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Ganguly & Colleagues Frame the Networked Digital Earth Concept Through the First International Conference on the Topic
The first International Conference on the Networked Digital Earth (ICNDE 2018), jointly organized by Northeastern University, Boston, MA, and the Indian Institute of Technology (IIT) Kharagpur, India, was held during March 7-9, 2018, at Kharagpur, India. Twenty-five invited speakers and four invited panelists were drawn from the United States and India, as well as Singapore, Europe, and Indonesia, and included representatives from academia, research laboratories, private industry, government agencies, and world bodies. The attendees included about one hundred and twenty interdisciplinary undergraduate and graduate students from nationally top-ranked institutes in India, as well as graduate students from Northeastern. Opening and mid-conference speeches were delivered by the Deputy Director and the Director of IIT Kharagpur, while representatives from the Indian Ministry of Water Resources and the Prime Minister's office in India, as well as the World Bank, shared perspectives. The conference covered general principles and theory of the Networked Digital Earth concept, with a focus on network science, geospatial data sciences, machine learning and AI, while emphasizing the domains of water sustainability and climate change, urban science and engineering, public health and ecology, as well as cyber and physical security and the social media. The attendees from Northeastern Civil and Environmental Engineering (CEE) included PhD students and ICNDE 2018 student organizers Shashank Konduri and Udit Bhatia, as well as CEE Professor and ICDNE 2018 organizer Auroop Ganguly. The attendees from Northeastern College of Computer and Information Science included PhD student and ICNDE 2018 student organizer Tanay Mehta as well as Professor and ICNDE 2018 organizer Ravi Sundaram. The third primary ICNDE 2018 organizer was Professor Niloy Ganguly from the Computer Science and Engineering department of IIT, Kharagpur, who also spearheaded the local organizing committee comprising interdisciplinary faculty, staff, and students at IIT. The conference was funded by both the organizing institutes, specifically, Northeastern University and IIT Kharagpur, as well as by Microsoft India. From Northeastern University, the bulk of the funding was provided by the Civil and Environmental Engineering department followed by the Tier 1 Seed Funds of the Office of the Provost. The local host institute happens to be the oldest of the Indian Institutes of Technology, and the one with the largest and most interdisciplinary campus.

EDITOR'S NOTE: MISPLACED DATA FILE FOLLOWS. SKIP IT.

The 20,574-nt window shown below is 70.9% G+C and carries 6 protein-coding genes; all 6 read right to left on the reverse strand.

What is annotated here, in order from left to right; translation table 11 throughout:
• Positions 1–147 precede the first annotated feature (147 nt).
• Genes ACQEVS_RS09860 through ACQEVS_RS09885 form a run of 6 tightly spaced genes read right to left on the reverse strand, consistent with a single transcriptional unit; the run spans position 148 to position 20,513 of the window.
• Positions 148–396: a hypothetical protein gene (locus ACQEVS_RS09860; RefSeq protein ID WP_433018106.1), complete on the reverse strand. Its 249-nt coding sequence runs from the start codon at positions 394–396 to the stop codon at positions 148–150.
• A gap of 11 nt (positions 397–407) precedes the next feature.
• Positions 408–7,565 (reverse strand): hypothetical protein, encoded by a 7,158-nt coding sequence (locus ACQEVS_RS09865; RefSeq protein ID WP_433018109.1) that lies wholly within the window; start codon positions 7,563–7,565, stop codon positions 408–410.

The Networked Digital Earth concept, originally proposed by CEE professor Auroop Ganguly in 2017 with interdisciplinary colleagues at Northeastern University, attempts to bring together two interrelated areas: The Next-generation Digital Earth, and the concept of Globally Networked Risks. The Digital Earth, originally envisioned by former US Vice President Al Gore in 1998, is a virtual representation of our planet, which enables scientists and ordinary citizens to easily browse through the possible histories, current state, and the plausible futures, of the Earth. The advent of virtual globes such as the Google Earth, as well as geoportals and geographic data libraries, may have taken steps in that direction. However, a 2012 perspective article, entitled "Next-generation Digital Earth", in the Proceedings of the National Academy of Sciences (PNAS) by Michael Goodchild and colleagues pointed to three unrealized goals of current GIS systems vis-a-vis the original Digital Earth vision. First, there are not much historical or forward simulation capabilities. Second, not all data are treated equal owing to restrictive conditions or ease of use limitations. Third, challenges persist in the communication of non-visual information such as spatial variability of demographics or biodiversity, and in the depiction of uncertainties. The PNAS article goes on to develop a framework for the next-generation digital earth. A perspective article by Dirk Helbing, published in the journal Nature, was entitled: "Globally networked risks and how to respond". Engineering systems, human or social institutions, and natural systems, have become deeply interconnected from community and urban to regional and global scales. While the interconnections provide mutual support and strength, these can also result in cascading failures and risks. The ability to leverage the strengths derived from systemic interdependence, while reducing the possibility of massive interconnected failures, is a crucial requirement in our networked world. Graphical methods, including but not limited to network optimization and complex network science (the latter pioneered among others by Albert-Laszlo Barabasi of Northeastern), offer one set of approaches to deal with these networked risks. Such methods attempt to develop theories and solutions for an interconnected world, with applications to engineered systems such as the electric grid, natural systems such as ecology, and human systems such as urban communities, regions and institutions, as well as the social media. Even the earth's climate system has been described in part via complex networks (e.g., see Climate as Complex Networks), while such have been also used for engineered systems (e.g., see the recent textbook: Critical Infrastructures Resilience). The World Economic Forum in their 2018 Global Risks Report discusses interconnected risks and risk-trends in terms of global networks. One illustration of the challenge inherent in the Networked Digital Earth concept may be described in the context of Machine Learning (which in turn is the form of Artificial Intelligence where machines learn from data). The ability to deal with geospatial and temporal data, such as those in a digital earth, requires machine learning approaches to be cognizant of what may be called proximity-based dependence structures. Geographers know this as the first law of geography, while time series and spatial statisticians know they need to deal with temporal or spatial autocorrelation. Thus, textbooks and articles have been written on areas like Geographic Data Mining. However, in a globally networked world, the proximity may instead be based on network distance, rather than geographic distance alone, leading to additional complexity. Thus, climate or hydrologic patterns can have long-range dependence and long-memory, while communities formed from cell phone calls may be based on human relations where physical proximity is not the sole or even the most important determinant. Interdependent natural, engineered, and human systems on the planet Earth may also exhibit complexities owing to nonlinear dynamics (including extreme sensitivity to initial conditions or chaos, i.e., the so-called butterfly effect), low frequency variability (including so-called pink noise), and cascading uncertainties and failure propagation, all of which could potentially cause massive disruptions with disproportionate impacts. The ability to characterize, prepare for, and ideally mitigate, such disruptive events is a desired goal of the Networked Digital Earth, and would require physics-data-human based models and decision support systems. Real world cases may be developed in societal priorities, such as the global risks highlighted by the World Economic Forum: extreme weather and natural hazards, water crises and climate change, urban engineering and infrastructures, as well as public health and security, among many others. The first ICNDE conference has helped crystallize many of these themes, including the general principles and a few case studies. The immediate next step is to develop an edited volume covering key aspects of the Networked Digital Earth, which is currently being discussed with a publisher.